How to bleed a Radiator?
Radiators need bleeding when air pockets get trapped inside them. The trapped air pockets prevent hot water from effectively circulating the whole radiator which creates cold spots so, less heat is given out. Therefore, it is likely it will take more energy to heat your home and your energy bill could be higher than normal.
It is easy to release the trapped air pockets by simply bleeding your radiators. Bleeding your radiators will release the air pockets allowing the hot water to effectively circulate your radiator, emitting more heat into your home and potentially saving you money on your bills. This is because your radiators and boiler work alongside each other so, you are paying for the same amount of energy and making your home more energy efficient.
Follow these 10 simple steps to find out how to bleed a radiator:
- Switch on your central heating – Switch your central heating onto full and wait for the radiators to reach their maximum temperature.
- Identify which radiator needs bleeding – Carefully touch each radiator in your home feeling for any cold spots. If you find that more than one radiator needs bleeding, then bleed the radiators which are furthest away from the boilers first.
- Switch off your central heating – Before bleeding your radiators it is important you switch off your central heating system and allow your radiators to cool down fully before bleeding them.
- Find a radiator key – To bleed your radiators you need to find something which will open the radiator’s “bleed valve”. A radiator key which can be found at a local DIY store will do this, but some modern radiators have valves which require a flathead screwdriver. Before bleeding your radiators make sure you have the radiator key or a screwdriver which is able to open the valve on every single radiator. You will also need a cloth or kitchen roll to catch any drips.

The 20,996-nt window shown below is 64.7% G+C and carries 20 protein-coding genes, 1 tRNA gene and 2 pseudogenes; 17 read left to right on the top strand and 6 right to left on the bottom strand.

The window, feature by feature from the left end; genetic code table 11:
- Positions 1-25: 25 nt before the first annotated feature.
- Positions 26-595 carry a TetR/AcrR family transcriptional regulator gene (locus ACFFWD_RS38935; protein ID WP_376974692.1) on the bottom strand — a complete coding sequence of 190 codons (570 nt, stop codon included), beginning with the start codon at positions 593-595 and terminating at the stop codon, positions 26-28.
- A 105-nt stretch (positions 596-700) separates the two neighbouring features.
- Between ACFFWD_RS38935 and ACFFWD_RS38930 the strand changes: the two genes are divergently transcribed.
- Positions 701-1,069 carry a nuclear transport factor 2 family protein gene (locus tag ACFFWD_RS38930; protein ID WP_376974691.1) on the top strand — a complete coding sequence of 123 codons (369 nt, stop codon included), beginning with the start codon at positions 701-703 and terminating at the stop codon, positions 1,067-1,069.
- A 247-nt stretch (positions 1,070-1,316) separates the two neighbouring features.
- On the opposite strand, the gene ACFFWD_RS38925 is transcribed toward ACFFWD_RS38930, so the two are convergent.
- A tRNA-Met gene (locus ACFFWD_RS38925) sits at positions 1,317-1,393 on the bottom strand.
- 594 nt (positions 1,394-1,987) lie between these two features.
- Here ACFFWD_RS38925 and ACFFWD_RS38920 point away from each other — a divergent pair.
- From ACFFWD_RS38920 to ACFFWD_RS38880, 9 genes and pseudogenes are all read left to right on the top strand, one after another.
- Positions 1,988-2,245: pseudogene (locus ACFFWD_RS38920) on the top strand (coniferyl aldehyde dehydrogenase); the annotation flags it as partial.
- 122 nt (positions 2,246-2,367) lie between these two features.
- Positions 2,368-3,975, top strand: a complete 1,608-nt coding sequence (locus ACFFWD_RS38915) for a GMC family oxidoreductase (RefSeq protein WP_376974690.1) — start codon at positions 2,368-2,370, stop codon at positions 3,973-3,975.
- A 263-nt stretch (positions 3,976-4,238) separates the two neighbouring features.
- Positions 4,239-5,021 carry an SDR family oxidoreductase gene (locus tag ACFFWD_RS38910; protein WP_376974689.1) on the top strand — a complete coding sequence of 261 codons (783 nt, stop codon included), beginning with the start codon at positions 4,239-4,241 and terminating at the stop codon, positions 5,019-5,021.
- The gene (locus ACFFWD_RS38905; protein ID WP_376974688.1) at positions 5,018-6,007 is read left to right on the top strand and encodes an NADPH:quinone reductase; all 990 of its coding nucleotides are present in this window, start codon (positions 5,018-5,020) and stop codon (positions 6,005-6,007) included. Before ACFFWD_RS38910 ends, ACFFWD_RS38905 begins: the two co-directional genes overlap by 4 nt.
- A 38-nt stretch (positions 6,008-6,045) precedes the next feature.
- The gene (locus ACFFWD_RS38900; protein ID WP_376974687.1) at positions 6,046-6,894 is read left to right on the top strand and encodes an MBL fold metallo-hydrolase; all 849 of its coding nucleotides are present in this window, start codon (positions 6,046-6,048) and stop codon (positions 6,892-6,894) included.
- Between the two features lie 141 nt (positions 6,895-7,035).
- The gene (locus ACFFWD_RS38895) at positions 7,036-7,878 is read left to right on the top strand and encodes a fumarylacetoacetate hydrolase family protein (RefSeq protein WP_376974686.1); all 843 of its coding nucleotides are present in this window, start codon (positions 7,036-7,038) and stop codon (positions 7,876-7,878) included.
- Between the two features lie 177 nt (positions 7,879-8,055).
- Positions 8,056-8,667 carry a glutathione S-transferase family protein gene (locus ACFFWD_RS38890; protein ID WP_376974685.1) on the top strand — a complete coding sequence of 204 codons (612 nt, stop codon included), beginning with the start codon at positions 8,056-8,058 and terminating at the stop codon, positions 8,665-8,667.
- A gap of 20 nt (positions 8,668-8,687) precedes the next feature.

- Locate the bleed valve – The bleed valve is located at the top of your radiator at one of it’s ends and will look like a round hole with a square inside it.
- Put a cloth underneath the valve – Put the cloth or kitchen roll underneath the valve so, you are ready to catch any water.
- Open up the bleed valve – Insert the radiator bleed key into the bleed valve. Carefully turn the key a quarter of a turn anti-clockwise when the air starts to escape you will hear a hissing sound as the air escapes.
- Close the bleed valve – Once the air has been released and the hissing sound stops, the valve will then start to release water. This means all the air has left the radiator and you can now close the valve. Turn the key a quarter of a turn clockwise to close the valve. Be careful not to over tighten as this could damage the valve.
- Repeat the process – To bleed the rest of the radiators in your home you will need to repeat the process.
- Check the pressure of your boiler – Once all the radiators with trapped air pockets have been bled you will need to check the pressure of your boiler gauge. If the pressure is too low then you will need to re balance the radiators. However, if the pressure is normal you can switch back on your heating to check that there aren’t any cold spots.
If after bleeding your radiators you still find there are cold spots in your radiators then you may need to a Gas Safe engineer to have a look at them for you. Please call us today on 0330 3530 365 and one of our friendly helpdesk advisers will be more than happy to help.